Maligne Canyon. The next day, I decided to take it easy: I would do a quick walk around downtown Jasper, complete a short hike, eat, drink coffee, and relax. For one, I was exhausted from Wilcox Pass. Secondly, the weather was scheduled to rain from mid-afternoon onward… which it did. When doing my research on attractions in Jasper, I came across Maligne Canyon, which I think is the deepest canyon in the Canadian Rockies. I opted to hike to the canyon through the forest, mostly along the river, passing clear pools of water, and then hike back along the mountainside with a great view of Jasper and Pyramid Mountain. For me, the hiking was the best part, since the trails weren’t overly crowded, which made for some great thinking time. Maligne Canyon itself was quite pretty, with waterfalls and raging rivers. However, as I approached the main tourist section (i.e the main canyon, bridges, parking lot, gift shop, etc.), I realized that I don’t particularly enjoy hoards of tourists, so I took in the sights and was on my way. The rain began once I got back to the car, so the rest of the day was fairly uneventful… which was the best way to relax! I did manage to get a coffee and a sausage roll at Bear’s Paw Bakery. This bakery (and it’s second location) is pretty much THE place to get baked goods and coffee in Jasper… so good! Of course, the line-up is never fun :S.
|Walking along Trail #7 toward Maligne Canyon|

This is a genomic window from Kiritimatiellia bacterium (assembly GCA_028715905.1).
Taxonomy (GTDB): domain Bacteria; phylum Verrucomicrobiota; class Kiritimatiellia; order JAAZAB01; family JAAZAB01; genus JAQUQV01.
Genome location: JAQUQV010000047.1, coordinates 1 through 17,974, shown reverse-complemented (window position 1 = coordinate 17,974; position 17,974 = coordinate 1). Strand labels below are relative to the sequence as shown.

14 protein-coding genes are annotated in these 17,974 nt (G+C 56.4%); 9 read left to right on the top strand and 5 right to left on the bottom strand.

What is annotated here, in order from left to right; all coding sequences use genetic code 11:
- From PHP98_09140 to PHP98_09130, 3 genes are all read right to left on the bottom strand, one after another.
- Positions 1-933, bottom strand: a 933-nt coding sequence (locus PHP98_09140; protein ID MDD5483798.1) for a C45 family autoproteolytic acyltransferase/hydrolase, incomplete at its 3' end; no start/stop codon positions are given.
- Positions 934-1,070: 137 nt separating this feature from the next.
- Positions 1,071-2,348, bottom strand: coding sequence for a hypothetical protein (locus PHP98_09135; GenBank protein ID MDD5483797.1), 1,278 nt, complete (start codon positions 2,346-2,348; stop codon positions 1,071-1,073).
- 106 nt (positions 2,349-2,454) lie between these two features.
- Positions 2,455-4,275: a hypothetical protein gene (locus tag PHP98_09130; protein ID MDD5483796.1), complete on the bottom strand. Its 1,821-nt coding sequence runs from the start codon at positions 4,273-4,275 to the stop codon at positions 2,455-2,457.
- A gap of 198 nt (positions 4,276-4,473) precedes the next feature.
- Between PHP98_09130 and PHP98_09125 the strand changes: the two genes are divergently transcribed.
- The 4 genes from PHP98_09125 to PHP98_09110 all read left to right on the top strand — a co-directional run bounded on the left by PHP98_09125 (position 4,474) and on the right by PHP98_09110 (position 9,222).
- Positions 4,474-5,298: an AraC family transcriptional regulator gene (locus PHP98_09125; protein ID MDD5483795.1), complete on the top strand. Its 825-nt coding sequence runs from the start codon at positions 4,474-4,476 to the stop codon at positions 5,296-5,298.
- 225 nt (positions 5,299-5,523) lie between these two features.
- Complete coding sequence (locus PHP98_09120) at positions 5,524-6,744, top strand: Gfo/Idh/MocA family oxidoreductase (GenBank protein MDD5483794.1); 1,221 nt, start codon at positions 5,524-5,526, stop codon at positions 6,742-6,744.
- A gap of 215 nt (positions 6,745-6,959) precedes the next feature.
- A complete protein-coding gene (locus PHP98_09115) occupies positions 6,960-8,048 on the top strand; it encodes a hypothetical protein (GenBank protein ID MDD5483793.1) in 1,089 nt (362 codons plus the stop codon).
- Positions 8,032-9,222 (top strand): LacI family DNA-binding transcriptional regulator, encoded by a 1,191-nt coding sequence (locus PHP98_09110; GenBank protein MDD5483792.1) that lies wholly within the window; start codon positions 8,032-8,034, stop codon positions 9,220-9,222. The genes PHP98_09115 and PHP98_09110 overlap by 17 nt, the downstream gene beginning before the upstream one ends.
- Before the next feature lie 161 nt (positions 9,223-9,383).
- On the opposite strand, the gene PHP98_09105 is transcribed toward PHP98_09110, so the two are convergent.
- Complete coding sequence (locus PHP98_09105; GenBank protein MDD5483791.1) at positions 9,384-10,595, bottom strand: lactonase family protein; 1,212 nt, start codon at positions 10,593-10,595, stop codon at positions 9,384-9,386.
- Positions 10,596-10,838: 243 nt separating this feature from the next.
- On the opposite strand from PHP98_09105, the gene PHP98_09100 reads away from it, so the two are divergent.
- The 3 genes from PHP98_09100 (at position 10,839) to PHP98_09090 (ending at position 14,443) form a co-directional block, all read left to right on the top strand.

|Maligne Canyon. And the tourists (including me :S)|
Mount Edith Cavell. On day 3, it was time to leave Jasper. I’m not sure when I’ll visit Jasper again, but I’ve learned never to say never, and to treat a ‘goodbye’ as ‘until next time’. That morning, I made another trip to Bear’s Paw Bakery for my must-have morning coffee, I filled up on gas and hit the road for the long trip back to Calgary. Of course, I’d be making stops along the way. The weather was absolutely gorgeous, so it would be a waste not to enjoy the Icefields Parkway as much as possible. Shortly after leaving, I noticed a turn-off indicating a lookout for “Mount Edith Cavell“. Alright, I thought, I’m going to go see that. After 5 km, I hit another turn off indicating it would be another 14 km to the lookout. It ended up being quite the detour from Highway 93, but the winding roads were very scenic, and I was able to see my first of two bears that day! (Thankfully, I only saw bears when I was in my car, and not while battling them face-to-face on a hiking trail!)
|Downtown Jasper. Oh, the memories…|
|A bad photo of a bear. So cute. And so dangerous.|
|Approaching Mount Edith Cavell|
It was absolutely worth the detour. Approaching Mount Edith Cavell, with all her snow and majesty, was pretty incredible. After finding a parking space, there was a short hike along the Path of the Glacier Loop to a glacial pond at the base of the mountain where icebergs and ice caves were visible. The landscape was stunning. What I didn’t realize beforehand was that there would be two glaciers to see- Cavell Glacier and Angel Glacier. Mount Edith Cavell rises to an elevation of 3363 m and can receive quite a bit of snowfall, even in the summer months. I marvelled at the scenery, and after about an hour, it was time to hit the road once again…
|Cavell Glacier (bottom left) and Angel Glacier (top right)|
|Icebergs in the glacial pond|
|Exploring an ice cave|